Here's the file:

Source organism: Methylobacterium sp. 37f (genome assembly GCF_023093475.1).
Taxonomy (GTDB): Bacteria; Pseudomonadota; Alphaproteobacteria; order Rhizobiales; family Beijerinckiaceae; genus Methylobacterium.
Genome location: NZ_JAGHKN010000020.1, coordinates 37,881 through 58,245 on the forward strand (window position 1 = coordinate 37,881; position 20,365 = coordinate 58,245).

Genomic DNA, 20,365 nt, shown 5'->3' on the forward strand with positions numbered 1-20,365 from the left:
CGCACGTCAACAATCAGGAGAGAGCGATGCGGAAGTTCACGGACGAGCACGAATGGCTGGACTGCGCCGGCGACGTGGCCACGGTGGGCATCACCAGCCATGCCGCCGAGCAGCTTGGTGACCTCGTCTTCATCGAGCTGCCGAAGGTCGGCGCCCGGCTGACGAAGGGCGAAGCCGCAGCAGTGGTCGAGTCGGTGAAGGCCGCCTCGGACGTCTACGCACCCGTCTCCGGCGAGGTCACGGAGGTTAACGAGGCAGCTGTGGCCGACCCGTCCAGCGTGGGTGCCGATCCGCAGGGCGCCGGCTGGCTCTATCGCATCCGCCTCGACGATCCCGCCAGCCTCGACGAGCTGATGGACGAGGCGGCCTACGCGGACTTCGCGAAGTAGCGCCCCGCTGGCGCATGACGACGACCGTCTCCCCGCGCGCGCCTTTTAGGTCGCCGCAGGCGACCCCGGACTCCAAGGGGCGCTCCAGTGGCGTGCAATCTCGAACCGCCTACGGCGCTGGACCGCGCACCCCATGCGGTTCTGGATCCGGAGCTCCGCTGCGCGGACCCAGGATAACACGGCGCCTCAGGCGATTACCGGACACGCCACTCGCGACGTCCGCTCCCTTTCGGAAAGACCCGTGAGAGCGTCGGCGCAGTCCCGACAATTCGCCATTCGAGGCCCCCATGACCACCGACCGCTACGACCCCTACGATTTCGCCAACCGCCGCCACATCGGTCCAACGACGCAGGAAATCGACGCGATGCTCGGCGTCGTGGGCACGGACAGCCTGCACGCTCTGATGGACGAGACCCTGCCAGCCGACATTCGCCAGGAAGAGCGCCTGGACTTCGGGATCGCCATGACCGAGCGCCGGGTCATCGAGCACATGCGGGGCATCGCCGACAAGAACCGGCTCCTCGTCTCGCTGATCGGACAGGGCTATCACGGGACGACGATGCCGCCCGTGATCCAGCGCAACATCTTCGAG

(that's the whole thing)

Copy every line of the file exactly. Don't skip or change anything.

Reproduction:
Source organism: Methylobacterium sp. 37f (genome assembly GCF_023093475.1).
Taxonomy (GTDB): Bacteria; Pseudomonadota; Alphaproteobacteria; order Rhizobiales; family Beijerinckiaceae; genus Methylobacterium.
Genome location: NZ_JAGHKN010000020.1, coordinates 37,881 through 58,245 on the forward strand (window position 1 = coordinate 37,881; position 20,365 = coordinate 58,245).

Genomic DNA, 20,365 nt, shown 5'->3' on the forward strand with positions numbered 1-20,365 from the left:
CGCACGTCAACAATCAGGAGAGAGCGATGCGGAAGTTCACGGACGAGCACGAATGGCTGGACTGCGCCGGCGACGTGGCCACGGTGGGCATCACCAGCCATGCCGCCGAGCAGCTTGGTGACCTCGTCTTCATCGAGCTGCCGAAGGTCGGCGCCCGGCTGACGAAGGGCGAAGCCGCAGCAGTGGTCGAGTCGGTGAAGGCCGCCTCGGACGTCTACGCACCCGTCTCCGGCGAGGTCACGGAGGTTAACGAGGCAGCTGTGGCCGACCCGTCCAGCGTGGGTGCCGATCCGCAGGGCGCCGGCTGGCTCTATCGCATCCGCCTCGACGATCCCGCCAGCCTCGACGAGCTGATGGACGAGGCGGCCTACGCGGACTTCGCGAAGTAGCGCCCCGCTGGCGCATGACGACGACCGTCTCCCCGCGCGCGCCTTTTAGGTCGCCGCAGGCGACCCCGGACTCCAAGGGGCGCTCCAGTGGCGTGCAATCTCGAACCGCCTACGGCGCTGGACCGCGCACCCCATGCGGTTCTGGATCCGGAGCTCCGCTGCGCGGACCCAGGATAACACGGCGCCTCAGGCGATTACCGGACACGCCACTCGCGACGTCCGCTCCCTTTCGGAAAGACCCGTGAGAGCGTCGGCGCAGTCCCGACAATTCGCCATTCGAGGCCCCCATGACCACCGACCGCTACGACCCCTACGATTTCGCCAACCGCCGCCACATCGGTCCAACGACGCAGGAAATCGACGCGATGCTCGGCGTCGTGGGCACGGACAGCCTGCACGCTCTGATGGACGAGACCCTGCCAGCCGACATTCGCCAGGAAGAGCGCCTGGACTTCGGGATCGCCATGACCGAGCGCCGGGTCATCGAGCACATGCGGGGCATCGCCGACAAGAACCGGCTCCTCGTCTCGCTGATCGGACAGGGCTATCACGGGACGACGATGCCGCCCGTGATCCAGCGCAACATCTTCGAG